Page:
Pro racers not only have a wheel van, but a support vehicle with complete bikes, extra clothing and nutrition. Randonneurs carry their rain gear and special foods and powdered drinks with them.

So why ride a brevet?

For the satisfaction of doing a self-sufficient ride

Lower cost.

Many brevet series are offered in ultra-endurance distances not offered by most commercial rides (200-750 miles in length).

Summary of Other Rando Terms

A “populaire” is a randonnée event of 100-199km

A “brevet” is a randonnée event of 200-1999km

A “grand randonnée” is a randonnée event of 1200km or longer

A “permanent populaire” is a randonnée ride of 100-199km (not an event, but a route that is permanently available to ride on ones own schedule)

A “permanent” is a randonnée ride of 200km or longer (not an event, but a route that is “permanently” available to ride on ones own schedule)


The Salt Lake Randonneurs welcome anyone — for just one ride or the whole series. You do not need to be a member of any club to ride, although you are encouraged to join the club’s co-sponsoring local organization, the Bonneville Cycling Club. For most events in 2015, the fee is only $5 per ride.

For more information, visit SaltLakeRandos.org

2015 Rides:

May 9 — 6-Valley Tour Brevets|, Salt Lake Randonneurs Brevet Series, Saratoga Springs, UT, Starts in Saratoga Springs, out to the West Desert and around the Oquirrh Mountains and/or around Hobble Creek & Utah Lake. 130, 200 or 400 km (83 to 250 mile) options. A brevet is a timed ultra distance event, Richard Stum, 435-462-2266, [email protected], saltlakerandos.org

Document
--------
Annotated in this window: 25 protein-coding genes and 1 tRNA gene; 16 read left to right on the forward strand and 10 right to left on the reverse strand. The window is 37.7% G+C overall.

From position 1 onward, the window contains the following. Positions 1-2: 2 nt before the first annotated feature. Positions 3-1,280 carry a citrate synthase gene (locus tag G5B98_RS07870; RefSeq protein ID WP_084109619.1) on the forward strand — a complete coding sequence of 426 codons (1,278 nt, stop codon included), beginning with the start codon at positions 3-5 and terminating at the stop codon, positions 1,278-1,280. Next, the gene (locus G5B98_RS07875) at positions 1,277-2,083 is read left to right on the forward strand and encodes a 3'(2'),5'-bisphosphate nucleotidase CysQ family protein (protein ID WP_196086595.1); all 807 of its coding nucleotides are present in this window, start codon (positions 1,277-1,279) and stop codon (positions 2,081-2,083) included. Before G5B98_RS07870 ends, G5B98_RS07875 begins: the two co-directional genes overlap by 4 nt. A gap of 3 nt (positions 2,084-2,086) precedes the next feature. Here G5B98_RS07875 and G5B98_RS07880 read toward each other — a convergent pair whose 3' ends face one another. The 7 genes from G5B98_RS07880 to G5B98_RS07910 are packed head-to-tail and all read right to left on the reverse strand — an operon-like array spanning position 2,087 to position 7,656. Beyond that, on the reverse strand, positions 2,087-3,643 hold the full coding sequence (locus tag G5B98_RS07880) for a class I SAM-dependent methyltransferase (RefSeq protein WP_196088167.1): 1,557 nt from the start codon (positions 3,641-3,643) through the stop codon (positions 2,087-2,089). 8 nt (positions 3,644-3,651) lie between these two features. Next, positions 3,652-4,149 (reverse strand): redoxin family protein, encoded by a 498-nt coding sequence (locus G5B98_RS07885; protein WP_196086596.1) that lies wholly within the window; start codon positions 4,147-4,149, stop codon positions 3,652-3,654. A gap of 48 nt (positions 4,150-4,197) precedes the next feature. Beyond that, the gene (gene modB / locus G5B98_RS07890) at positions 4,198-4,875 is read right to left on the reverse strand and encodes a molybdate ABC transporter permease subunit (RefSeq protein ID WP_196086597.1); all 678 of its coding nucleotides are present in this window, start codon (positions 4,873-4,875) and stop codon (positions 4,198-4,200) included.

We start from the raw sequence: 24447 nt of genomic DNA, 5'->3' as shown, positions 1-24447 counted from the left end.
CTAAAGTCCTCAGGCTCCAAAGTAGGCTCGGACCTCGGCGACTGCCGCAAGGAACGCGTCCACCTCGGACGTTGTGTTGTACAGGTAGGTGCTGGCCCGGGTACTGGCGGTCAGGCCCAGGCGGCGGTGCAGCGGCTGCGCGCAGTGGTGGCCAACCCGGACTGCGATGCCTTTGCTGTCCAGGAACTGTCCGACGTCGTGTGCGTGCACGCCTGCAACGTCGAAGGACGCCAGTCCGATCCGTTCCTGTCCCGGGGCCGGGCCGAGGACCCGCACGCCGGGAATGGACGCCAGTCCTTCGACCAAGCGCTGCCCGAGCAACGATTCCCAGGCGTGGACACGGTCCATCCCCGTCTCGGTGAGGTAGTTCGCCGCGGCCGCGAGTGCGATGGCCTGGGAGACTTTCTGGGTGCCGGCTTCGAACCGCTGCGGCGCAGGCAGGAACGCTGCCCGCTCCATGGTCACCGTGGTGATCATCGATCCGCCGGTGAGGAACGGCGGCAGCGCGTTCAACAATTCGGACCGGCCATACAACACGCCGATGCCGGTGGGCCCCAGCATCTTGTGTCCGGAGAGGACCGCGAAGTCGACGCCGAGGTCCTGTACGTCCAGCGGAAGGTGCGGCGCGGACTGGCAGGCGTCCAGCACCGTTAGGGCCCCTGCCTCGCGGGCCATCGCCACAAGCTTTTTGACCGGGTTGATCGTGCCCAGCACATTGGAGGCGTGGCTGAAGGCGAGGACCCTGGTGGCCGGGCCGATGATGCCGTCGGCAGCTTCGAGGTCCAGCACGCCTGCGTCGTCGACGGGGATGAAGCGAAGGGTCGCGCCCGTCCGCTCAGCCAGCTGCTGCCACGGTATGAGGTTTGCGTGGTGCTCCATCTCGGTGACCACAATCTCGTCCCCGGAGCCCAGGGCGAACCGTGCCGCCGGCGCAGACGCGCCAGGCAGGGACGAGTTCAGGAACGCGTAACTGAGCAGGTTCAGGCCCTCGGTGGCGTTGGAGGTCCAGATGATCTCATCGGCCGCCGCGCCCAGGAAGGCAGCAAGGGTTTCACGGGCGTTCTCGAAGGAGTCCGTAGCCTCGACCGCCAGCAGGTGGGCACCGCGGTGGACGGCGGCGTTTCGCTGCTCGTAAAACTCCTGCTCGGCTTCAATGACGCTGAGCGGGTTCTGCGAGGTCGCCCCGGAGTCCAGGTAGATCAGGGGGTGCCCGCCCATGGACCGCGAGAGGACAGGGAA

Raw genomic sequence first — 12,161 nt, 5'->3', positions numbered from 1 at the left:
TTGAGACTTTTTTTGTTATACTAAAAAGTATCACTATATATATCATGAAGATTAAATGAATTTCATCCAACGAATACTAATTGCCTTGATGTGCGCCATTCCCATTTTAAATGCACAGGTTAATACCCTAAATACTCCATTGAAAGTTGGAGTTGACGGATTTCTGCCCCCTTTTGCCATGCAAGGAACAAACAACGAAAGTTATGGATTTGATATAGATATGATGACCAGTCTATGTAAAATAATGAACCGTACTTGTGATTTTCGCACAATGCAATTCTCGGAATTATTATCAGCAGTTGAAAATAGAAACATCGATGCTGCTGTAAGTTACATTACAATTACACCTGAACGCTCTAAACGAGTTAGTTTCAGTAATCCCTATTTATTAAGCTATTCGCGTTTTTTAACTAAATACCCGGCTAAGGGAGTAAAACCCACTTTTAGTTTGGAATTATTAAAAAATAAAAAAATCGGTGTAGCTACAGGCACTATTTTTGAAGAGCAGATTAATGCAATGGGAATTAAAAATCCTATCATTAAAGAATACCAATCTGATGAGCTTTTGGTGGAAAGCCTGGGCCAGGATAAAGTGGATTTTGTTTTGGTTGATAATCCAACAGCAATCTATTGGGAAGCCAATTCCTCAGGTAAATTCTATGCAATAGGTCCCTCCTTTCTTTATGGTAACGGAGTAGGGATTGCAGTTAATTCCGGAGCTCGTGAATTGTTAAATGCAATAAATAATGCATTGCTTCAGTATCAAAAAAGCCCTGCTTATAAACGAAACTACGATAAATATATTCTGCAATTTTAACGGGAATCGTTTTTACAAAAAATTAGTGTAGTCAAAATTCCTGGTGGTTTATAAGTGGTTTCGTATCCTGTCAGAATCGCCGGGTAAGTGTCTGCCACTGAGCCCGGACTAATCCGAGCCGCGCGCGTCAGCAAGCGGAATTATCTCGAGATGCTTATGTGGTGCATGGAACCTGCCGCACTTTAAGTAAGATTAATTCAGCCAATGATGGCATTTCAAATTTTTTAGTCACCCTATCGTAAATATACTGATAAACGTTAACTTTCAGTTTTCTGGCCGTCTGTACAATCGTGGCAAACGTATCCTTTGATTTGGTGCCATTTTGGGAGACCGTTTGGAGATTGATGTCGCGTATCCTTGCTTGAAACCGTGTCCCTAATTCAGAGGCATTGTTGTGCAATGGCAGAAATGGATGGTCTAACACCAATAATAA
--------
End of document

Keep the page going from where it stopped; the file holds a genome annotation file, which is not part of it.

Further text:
May 22-23 — Triple Loop Brevets|, Salt Lake Randonneurs Brevet Series, Nephi, UT, Self-supported with overnight gear drops. Starts in Nephi, UT, south to Junction and back, & finally a lap around Utah Lake. 300, 400 or 600 km (190 to 375 mile) options. A brevet is a timed ultra distance event,, Richard Stum, 435-462-2266, [email protected], saltlakerandos.org

June 8-10 — Red Rock Randonnee|, Salt Lake Randonneurs Brevet Series, Kanab, UT, Self-supported with overnight gear drops. Starts in Kanab, UT, through Zion, Bryce, & Grand Canyon. 400, 600 or 1000 km (250 to 620 mile) options. A brevet is a timed ultra distance event,, Richard Stum, 435-462-2266, [email protected], saltlakerandos.org

July 10-11 — Raspberry Ramble Series|, Salt Lake Randonneurs Brevet Series, Logan, UT, Self-supported. Starts in Logan and climbs up Strawberry Canyon (LoToJa route). Longer routes then go around Bear Lake before heading north to Soda Springs and finally out to Golden Spike Natl Monument. 300, 400 & 600 km (125 to 375 mile) options. A brevet is a timed ultra distance event, Richard Stum, 435-462-2266, [email protected], saltlakerandos.org

(Visited 1,330 times, 1 visits today)